On Sunday Night Football, when fans tune in from home to support their beloved Eagles, the broadcasts are guaranteed to draw a smile – even before kickoff.
When the starting lineups are announced and Jordan Mailata's face flashes across the screen, he proudly says, "Jeff Stoutland University," in place of a college.
Mailata didn't take the beaten path to the NFL. The 6-foot-8, 365-pound natural athlete had formerly played Australian Rugby, competing at the professional level for the South Sydney Rabbitohs earning notice from the league. The Eagles drafted Mailata in 2018 in the seventh round from the NFL International Pathway Player Program – before he had ever played a snap of the football.
Offensive Line Coach and Run Game Coordinator Jeff Stoutland first met Mailata in 2018 at the IMG Academy in Bradenton, Florida, with the intention of instilling some football knowledge in the young player. He has since coached him into a starting left tackle on an Eagles' offensive line that's commonly regarded as the league's very best.
"He comes across as a bit intense at first, but once you really know who he is and his approach and the way he cares about the players, it doesn't matter what round you were drafted, if you were undrafted, he coaches you the same way he does with the starters," Mailata said.
"I think, in a coach, overall, that's something you want. Someone who cares about you and you really feel it because he will never lie to your face. He will tell you your weaknesses, but he will also tell you where your strengths are and develop you."
Mailata is just one of Stoutland's success stories throughout his storied 39-year coaching career. In his 10th year in Philadelphia, he currently sits as the longest-tenured member of the Eagles' coaching staff.
If there were a Jeff Stoutland University, its students and alumni would include the likes of Eagles legends, multi-year Pro Bowlers, and college football standouts hailing from programs across the country between Southern Connecticut State, Syracuse, Cornell, Michigan State, Miami, and Alabama.
His daughter, Madison Lee, says that the list is far too vast to even attempt to compile. Stoutland said the number is likely in the thousands.
"I don't even know if the math would be possible, honestly. How many people would have attended said university? I think it's probably a pretty scary number, how many people qualify for that," she said.
With inspiration from Mailata's intro and the help of the Eagles Autism Foundation Executive Director Ryan Hammond, Madi and her father worked together to create a T-shirt that encapsulates what it means to be part of "Stoutland University."
"Since I was very young, he's had the same structure and the same way he's coached, so it was pretty easy to pinpoint what would really encompass Stoutland University. A pretty straightforward one was, 'Hungry dogs run faster.' I think he's had that probably hung up in his office, to my knowledge, since Michigan State – I was like 5 years old then," she said.
"Whenever I would visit my dad's office, even when I couldn't really write, I'd write like hungry dogs run faster on his whiteboard somewhere."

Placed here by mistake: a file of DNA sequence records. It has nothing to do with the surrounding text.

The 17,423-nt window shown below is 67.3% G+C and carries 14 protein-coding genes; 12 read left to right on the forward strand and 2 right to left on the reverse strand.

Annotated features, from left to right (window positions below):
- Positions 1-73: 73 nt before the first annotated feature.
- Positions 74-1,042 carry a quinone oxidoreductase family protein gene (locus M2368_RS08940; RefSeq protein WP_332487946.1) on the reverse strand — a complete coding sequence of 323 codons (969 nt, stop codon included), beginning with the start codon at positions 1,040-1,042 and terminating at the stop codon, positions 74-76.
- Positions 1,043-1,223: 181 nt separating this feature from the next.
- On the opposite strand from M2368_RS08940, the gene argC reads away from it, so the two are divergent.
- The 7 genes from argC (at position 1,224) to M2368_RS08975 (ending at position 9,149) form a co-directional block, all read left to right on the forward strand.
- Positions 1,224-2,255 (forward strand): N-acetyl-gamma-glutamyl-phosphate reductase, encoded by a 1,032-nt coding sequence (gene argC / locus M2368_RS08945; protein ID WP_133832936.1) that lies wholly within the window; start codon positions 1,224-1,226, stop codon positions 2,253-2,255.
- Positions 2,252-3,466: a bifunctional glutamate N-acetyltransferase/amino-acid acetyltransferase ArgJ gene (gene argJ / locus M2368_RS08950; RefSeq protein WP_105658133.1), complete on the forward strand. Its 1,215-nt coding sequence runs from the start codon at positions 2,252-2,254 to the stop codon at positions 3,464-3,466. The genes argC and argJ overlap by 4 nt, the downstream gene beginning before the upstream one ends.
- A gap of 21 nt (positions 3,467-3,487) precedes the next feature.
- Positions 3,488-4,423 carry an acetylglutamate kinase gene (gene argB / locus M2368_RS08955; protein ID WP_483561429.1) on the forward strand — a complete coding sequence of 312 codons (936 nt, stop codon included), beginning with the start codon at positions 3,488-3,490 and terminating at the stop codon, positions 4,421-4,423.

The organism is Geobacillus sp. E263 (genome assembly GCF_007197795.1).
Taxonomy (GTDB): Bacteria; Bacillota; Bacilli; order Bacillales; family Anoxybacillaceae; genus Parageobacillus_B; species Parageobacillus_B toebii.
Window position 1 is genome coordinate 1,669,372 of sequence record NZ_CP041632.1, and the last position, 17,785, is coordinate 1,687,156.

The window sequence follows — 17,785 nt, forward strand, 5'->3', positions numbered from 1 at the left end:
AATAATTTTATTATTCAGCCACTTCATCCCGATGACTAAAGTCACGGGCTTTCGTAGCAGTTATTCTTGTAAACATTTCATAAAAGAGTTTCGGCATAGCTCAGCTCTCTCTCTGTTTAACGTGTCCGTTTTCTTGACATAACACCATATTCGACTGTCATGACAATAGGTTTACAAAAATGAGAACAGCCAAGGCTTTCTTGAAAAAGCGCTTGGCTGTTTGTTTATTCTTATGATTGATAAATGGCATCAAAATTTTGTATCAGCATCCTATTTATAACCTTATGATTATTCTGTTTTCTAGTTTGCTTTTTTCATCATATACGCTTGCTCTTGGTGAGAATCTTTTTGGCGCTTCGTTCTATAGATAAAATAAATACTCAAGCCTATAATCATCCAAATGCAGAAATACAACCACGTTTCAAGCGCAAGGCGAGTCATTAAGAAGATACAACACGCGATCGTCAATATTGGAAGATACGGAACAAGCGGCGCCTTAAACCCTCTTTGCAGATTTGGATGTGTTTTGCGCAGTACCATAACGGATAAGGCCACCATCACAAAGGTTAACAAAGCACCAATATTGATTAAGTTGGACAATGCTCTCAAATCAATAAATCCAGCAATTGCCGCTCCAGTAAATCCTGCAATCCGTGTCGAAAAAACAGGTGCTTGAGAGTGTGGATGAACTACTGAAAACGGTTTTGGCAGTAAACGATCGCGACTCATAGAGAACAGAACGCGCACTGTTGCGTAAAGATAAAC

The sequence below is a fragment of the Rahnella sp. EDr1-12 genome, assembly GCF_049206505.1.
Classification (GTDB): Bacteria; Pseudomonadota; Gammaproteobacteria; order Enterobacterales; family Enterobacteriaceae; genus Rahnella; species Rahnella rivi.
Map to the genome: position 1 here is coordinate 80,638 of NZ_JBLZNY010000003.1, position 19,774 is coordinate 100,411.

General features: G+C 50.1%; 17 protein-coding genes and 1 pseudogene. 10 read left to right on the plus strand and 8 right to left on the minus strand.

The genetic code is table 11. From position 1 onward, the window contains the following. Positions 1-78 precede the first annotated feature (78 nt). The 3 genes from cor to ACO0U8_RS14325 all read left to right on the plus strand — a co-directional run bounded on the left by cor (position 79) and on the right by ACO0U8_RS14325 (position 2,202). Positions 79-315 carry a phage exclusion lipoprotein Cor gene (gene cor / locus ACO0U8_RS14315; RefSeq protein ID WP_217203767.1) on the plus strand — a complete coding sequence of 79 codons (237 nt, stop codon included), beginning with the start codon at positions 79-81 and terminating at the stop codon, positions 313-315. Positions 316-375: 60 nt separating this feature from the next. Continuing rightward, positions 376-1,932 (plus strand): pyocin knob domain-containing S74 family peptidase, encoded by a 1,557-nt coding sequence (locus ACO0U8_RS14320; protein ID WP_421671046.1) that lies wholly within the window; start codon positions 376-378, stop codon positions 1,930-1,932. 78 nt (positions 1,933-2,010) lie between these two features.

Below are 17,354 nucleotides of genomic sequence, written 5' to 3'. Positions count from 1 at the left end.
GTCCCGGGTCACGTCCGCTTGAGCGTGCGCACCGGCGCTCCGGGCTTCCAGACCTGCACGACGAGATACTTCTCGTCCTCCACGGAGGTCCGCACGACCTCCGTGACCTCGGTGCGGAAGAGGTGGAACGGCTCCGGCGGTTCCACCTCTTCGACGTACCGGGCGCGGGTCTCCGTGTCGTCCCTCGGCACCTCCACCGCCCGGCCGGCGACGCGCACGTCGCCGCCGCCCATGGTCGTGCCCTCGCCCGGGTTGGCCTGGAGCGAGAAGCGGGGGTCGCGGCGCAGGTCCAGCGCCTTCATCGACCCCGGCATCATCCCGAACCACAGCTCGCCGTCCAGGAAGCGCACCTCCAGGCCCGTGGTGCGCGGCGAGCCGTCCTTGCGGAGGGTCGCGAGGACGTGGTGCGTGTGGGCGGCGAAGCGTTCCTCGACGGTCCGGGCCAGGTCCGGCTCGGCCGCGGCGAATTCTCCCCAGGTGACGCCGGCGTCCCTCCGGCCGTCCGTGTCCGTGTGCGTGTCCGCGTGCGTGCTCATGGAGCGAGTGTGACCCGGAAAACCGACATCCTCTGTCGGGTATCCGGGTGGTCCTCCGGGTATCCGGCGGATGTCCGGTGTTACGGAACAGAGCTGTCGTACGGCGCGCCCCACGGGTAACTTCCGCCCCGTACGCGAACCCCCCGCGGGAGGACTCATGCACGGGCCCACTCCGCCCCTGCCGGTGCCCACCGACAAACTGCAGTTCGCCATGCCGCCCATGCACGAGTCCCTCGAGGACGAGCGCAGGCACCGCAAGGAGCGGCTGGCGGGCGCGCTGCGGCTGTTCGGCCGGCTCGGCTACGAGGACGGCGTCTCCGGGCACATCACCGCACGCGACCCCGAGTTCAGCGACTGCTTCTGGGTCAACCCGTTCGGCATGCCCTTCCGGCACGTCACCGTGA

The shirt, which fittingly is available in green or black, features Stoutland's signature saying and the established date of 1984 – his inaugural coaching year.
"I generally go for a distressed look – and because he's old school and he's been around for a while, the reality is a Stoutland University Shirt would reflect that."
Madi is a brand strategist and designer by trade; she owns her own company, Lovelee, which provides creative services surrounding web development, branded assets, and brand foundation.
The T-shirt project was the first time that Madi and her father's careers overlapped. Amidst another busy football season, Coach Stoutland was grateful to have an opportunity to make football a family affair, spending time with Madi brainstorming designs whenever he had the chance.
"It was actually really cool for her and me to work together. We sat down, she asked me questions, and then I'd tell her what I think it should look like, and then she comes up with it," he said. "She's tremendously talented, so I just let her run with it."
The effort comes much to the pleasure of Stoutland's wife, Allison, a seasoned volunteer at Eagles Autism Foundation events, including the Radiothon, Public Practice Yard Sale, and the Eagles Autism Challenge.
The final product received the line's stamp of approval on Wednesday -- they all sported the new merch and posed on the NovaCare practice field where countless hours of tutoring have taken place.
The shirts can be purchased here now or Sunday night at the Pepsi Plaza before the Eagles take on the Packers. The T-shirts are $30 and 100% of the proceeds will go to the Eagles Autism Foundation.
"We love the Eagles. It was an easy choice for us to do it with Eagles Autism Foundation because we love volunteering and doing whatever we can to help out," Madi said.
"It feels like the Eagles are our family, so it's fun that we can do stuff like this and be involved like this because we've been here for the longest of my life anywhere at this point. It's our 10th year this year that we've been here, so it's just really cool that we can and want to continue to do these things."